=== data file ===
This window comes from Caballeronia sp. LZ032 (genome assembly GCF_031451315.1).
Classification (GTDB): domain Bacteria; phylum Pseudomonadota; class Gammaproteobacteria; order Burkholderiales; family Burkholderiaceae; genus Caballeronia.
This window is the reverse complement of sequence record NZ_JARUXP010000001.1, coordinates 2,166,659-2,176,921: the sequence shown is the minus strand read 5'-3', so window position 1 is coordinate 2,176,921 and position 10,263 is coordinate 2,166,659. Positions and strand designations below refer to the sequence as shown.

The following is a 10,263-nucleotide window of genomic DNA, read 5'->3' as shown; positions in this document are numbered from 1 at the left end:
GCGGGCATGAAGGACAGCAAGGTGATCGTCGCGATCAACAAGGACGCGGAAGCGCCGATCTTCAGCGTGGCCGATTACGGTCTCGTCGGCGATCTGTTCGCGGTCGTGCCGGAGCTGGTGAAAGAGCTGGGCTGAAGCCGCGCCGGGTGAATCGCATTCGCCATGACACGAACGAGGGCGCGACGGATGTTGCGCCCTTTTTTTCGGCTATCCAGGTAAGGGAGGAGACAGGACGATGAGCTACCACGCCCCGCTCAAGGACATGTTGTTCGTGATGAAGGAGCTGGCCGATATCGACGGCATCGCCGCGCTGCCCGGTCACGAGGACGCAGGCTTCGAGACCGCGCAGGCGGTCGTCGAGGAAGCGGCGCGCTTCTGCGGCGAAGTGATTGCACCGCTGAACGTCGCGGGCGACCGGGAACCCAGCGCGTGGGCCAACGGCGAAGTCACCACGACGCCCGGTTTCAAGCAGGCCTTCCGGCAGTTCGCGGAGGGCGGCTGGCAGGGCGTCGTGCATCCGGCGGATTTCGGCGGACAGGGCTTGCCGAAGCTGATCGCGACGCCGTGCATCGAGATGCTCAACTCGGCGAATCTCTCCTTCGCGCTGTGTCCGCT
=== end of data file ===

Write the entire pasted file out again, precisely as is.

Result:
This window comes from Caballeronia sp. LZ032 (genome assembly GCF_031451315.1).
Classification (GTDB): domain Bacteria; phylum Pseudomonadota; class Gammaproteobacteria; order Burkholderiales; family Burkholderiaceae; genus Caballeronia.
This window is the reverse complement of sequence record NZ_JARUXP010000001.1, coordinates 2,166,659-2,176,921: the sequence shown is the minus strand read 5'-3', so window position 1 is coordinate 2,176,921 and position 10,263 is coordinate 2,166,659. Positions and strand designations below refer to the sequence as shown.

The following is a 10,263-nucleotide window of genomic DNA, read 5'->3' as shown; positions in this document are numbered from 1 at the left end:
GCGGGCATGAAGGACAGCAAGGTGATCGTCGCGATCAACAAGGACGCGGAAGCGCCGATCTTCAGCGTGGCCGATTACGGTCTCGTCGGCGATCTGTTCGCGGTCGTGCCGGAGCTGGTGAAAGAGCTGGGCTGAAGCCGCGCCGGGTGAATCGCATTCGCCATGACACGAACGAGGGCGCGACGGATGTTGCGCCCTTTTTTTCGGCTATCCAGGTAAGGGAGGAGACAGGACGATGAGCTACCACGCCCCGCTCAAGGACATGTTGTTCGTGATGAAGGAGCTGGCCGATATCGACGGCATCGCCGCGCTGCCCGGTCACGAGGACGCAGGCTTCGAGACCGCGCAGGCGGTCGTCGAGGAAGCGGCGCGCTTCTGCGGCGAAGTGATTGCACCGCTGAACGTCGCGGGCGACCGGGAACCCAGCGCGTGGGCCAACGGCGAAGTCACCACGACGCCCGGTTTCAAGCAGGCCTTCCGGCAGTTCGCGGAGGGCGGCTGGCAGGGCGTCGTGCATCCGGCGGATTTCGGCGGACAGGGCTTGCCGAAGCTGATCGCGACGCCGTGCATCGAGATGCTCAACTCGGCGAATCTCTCCTTCGCGCTGTGTCCGCT